“At the same time, trying to find a diagnosis seemed impossible—no doctor could give us any answers. Some would say they knew something was wrong with Phoebe, while others would insist that nothing was wrong with her. In my opinion, when these doctors had no answers, their default was to turn it back onto us, the family, and pretend it was all in our heads. As a parent, I had to balance managing the relationships with the providers to keep them on-board and not offend them, because we needed them to help us find the answers. That was probably one of my biggest stressors during that time.”
What changes are you currently advocating for and why?
“I’ve volunteered with the UDN Participant Engagement and Empowerment Resource (PEER) patient advocacy group since 2018, and I’ve also recently become their co-chair. And lately, we’ve been working on the sustainability, trying to ensure the longevity of the UDN. As it’s funded through a common fund, which only lasted for ten years, we wanted to ensure the National Institutes of Health (NIH) continues funding beyond that, along with other sources of funding, because I believe the UDN is an essential service for families like mine.
“We had many meetings with different legislators around the country. In the end, Congress agreed to allocate $18 million to continue the funding. So we’re now working to make sure that funding remains each year. Currently, there are 14 UDN sites in 12 cities around the United States, and we aim to expand those services to give those underserved populations in rural areas better access. I think everyone in this industry has the same goal: to help people find their diagnosis, so that everyone has access to both diagnosis and treatment, because without a diagnosis there is no treatment.”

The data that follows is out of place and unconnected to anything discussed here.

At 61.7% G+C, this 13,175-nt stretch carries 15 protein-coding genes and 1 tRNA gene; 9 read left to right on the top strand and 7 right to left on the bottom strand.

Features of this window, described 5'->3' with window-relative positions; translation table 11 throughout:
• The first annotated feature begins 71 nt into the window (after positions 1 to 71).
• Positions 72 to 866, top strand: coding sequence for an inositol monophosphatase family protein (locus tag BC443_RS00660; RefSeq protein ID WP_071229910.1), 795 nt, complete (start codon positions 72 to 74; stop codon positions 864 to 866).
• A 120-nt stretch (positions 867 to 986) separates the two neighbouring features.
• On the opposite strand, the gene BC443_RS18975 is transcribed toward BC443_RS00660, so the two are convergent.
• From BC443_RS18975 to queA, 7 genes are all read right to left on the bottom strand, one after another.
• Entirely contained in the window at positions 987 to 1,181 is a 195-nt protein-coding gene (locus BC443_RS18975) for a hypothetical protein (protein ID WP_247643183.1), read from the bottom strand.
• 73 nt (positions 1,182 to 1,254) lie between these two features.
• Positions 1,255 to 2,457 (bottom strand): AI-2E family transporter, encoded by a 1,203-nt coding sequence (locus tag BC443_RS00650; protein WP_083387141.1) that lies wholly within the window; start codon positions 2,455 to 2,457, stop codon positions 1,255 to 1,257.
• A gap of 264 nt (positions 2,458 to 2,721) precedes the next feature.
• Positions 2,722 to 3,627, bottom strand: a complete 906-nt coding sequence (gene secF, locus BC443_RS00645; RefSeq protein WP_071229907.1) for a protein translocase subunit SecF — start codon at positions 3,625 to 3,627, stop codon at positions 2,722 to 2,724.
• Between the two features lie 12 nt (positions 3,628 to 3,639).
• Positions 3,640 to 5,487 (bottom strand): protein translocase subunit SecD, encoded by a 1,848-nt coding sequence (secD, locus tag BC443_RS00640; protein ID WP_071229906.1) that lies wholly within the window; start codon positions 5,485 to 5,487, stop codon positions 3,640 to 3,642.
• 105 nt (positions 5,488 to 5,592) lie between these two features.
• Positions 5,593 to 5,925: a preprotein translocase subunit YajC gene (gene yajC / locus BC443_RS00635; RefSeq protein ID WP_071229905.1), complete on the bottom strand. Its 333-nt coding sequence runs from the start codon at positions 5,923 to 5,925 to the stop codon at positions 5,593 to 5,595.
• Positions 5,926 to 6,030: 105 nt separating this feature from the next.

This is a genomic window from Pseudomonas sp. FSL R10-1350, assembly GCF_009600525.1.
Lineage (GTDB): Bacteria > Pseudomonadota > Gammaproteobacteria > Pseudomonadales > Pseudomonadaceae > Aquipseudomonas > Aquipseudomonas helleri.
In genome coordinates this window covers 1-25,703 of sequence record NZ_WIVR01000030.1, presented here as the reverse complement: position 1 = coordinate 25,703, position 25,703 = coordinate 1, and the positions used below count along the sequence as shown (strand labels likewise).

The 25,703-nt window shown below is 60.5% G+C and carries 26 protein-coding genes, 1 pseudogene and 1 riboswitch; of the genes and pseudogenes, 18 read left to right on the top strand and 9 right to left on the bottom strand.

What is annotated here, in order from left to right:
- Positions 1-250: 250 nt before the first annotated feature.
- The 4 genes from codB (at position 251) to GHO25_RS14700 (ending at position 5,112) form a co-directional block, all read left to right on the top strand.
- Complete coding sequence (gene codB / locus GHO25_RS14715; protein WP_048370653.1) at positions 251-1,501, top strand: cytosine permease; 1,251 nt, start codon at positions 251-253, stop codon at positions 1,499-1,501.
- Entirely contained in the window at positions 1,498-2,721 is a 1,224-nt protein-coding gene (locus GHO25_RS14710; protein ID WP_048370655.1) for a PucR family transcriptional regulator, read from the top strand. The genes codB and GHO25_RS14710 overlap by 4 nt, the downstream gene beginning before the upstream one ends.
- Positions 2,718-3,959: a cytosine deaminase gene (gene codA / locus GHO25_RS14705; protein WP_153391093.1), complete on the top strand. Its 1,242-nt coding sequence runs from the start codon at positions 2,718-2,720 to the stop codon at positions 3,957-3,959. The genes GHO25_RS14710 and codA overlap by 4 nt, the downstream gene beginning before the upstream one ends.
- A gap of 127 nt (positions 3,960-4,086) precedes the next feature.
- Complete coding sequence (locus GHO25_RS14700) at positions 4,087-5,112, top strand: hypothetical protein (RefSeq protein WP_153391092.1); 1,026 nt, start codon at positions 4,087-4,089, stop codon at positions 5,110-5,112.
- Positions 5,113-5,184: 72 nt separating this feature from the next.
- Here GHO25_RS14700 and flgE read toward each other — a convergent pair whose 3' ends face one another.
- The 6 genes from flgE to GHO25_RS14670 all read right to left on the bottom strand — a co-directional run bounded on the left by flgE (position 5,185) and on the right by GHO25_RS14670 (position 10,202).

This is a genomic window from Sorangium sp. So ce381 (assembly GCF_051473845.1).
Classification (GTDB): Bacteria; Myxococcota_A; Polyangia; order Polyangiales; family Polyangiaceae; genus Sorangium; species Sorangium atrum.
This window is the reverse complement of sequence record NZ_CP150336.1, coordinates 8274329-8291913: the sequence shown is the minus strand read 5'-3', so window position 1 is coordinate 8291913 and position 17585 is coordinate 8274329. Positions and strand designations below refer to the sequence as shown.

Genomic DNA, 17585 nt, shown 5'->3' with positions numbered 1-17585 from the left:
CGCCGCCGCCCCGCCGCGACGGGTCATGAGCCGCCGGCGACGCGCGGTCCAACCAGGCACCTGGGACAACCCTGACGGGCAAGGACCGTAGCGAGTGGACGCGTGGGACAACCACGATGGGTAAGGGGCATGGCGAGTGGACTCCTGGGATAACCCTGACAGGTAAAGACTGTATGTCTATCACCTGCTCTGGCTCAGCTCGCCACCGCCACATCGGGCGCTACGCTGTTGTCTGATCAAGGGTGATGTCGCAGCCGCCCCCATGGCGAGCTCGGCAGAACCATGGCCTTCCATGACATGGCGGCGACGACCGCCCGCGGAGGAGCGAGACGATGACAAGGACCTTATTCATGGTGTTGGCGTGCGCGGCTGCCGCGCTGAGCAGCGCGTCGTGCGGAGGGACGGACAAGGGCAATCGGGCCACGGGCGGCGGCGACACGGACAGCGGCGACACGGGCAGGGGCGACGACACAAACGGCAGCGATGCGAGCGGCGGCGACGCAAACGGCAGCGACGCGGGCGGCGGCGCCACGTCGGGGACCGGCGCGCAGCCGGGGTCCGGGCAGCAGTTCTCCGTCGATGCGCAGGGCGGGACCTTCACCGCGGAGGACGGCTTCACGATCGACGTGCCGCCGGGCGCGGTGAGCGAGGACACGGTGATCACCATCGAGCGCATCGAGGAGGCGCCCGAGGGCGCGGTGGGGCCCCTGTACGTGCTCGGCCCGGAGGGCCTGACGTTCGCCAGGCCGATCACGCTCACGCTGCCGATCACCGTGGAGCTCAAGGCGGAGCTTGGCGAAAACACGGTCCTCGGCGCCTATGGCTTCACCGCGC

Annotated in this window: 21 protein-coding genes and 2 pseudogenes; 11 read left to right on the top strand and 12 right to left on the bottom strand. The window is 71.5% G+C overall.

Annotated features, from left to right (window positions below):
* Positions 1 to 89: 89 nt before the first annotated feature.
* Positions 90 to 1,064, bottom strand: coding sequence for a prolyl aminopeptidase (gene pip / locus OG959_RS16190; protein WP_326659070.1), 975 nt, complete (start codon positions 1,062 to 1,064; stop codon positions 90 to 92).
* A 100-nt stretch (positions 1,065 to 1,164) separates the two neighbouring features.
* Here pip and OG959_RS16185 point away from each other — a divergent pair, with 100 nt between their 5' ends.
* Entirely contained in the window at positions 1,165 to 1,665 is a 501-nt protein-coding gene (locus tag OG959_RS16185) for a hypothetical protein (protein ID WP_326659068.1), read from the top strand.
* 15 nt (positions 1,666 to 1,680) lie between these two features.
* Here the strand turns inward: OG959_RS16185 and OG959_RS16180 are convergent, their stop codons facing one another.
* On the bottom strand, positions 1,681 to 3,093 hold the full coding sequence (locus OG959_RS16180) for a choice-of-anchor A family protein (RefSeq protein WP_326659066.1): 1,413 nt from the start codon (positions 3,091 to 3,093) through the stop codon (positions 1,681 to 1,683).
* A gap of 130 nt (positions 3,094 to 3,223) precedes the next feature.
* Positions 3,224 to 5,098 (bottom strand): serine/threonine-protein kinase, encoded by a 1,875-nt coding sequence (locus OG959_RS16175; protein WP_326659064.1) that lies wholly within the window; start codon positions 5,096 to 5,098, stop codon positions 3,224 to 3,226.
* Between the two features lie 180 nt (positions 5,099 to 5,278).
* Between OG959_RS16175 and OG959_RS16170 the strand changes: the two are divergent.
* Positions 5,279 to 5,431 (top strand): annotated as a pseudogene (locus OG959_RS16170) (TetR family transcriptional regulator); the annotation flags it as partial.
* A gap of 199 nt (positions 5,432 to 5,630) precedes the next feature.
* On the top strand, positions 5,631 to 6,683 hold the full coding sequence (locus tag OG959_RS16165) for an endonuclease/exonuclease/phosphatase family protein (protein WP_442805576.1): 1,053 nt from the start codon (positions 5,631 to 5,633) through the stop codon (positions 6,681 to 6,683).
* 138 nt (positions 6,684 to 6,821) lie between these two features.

What is the value of newborn screening in reducing the burden of disease for families?
“There is a large undiagnosed population around the world, so newborn screening can remove the diagnostic odyssey, which takes on average, seven years, and help people to treatments if they are available. For many rare diseases, severe disability or even death can happen without immediate treatment, so early diagnosis helps prevent that.
“People wonder why a diagnosis is so important, but if you don’t fit into a ‘diagnosis box’, physicians are very hesitant to treat you.”
“Newborn screening serves everyone, but I think, in particular, it can serve rural populations, who could live hours away from facilities and specialists. I know first-hand the stress being undiagnosed puts on families. If their child gets sick and isn’t eating, where do they go for help? Newborn screening can let them know soon after the tests, and they can get access to the treatments they need.
“Two years before Phoebe had her initial diagnosis of myasthenia gravis, she complained about what I now recognise as weakness—she couldn’t even squeeze a tube of toothpaste. So we visited countless doctors, but nobody could ever explain why she was feeling this way. It got to the point where she would cry because she felt so exhausted, and she often didn’t want to leave the house. We felt hopeless for a long time. But now she has treatment, she’s able to more fully participate in normal life. Getting that diagnosis really does lead to a better quality of life.”
Editor’s note: To find out more about the work of the UDN, please visit: undiagnosed.hms.harvard.edu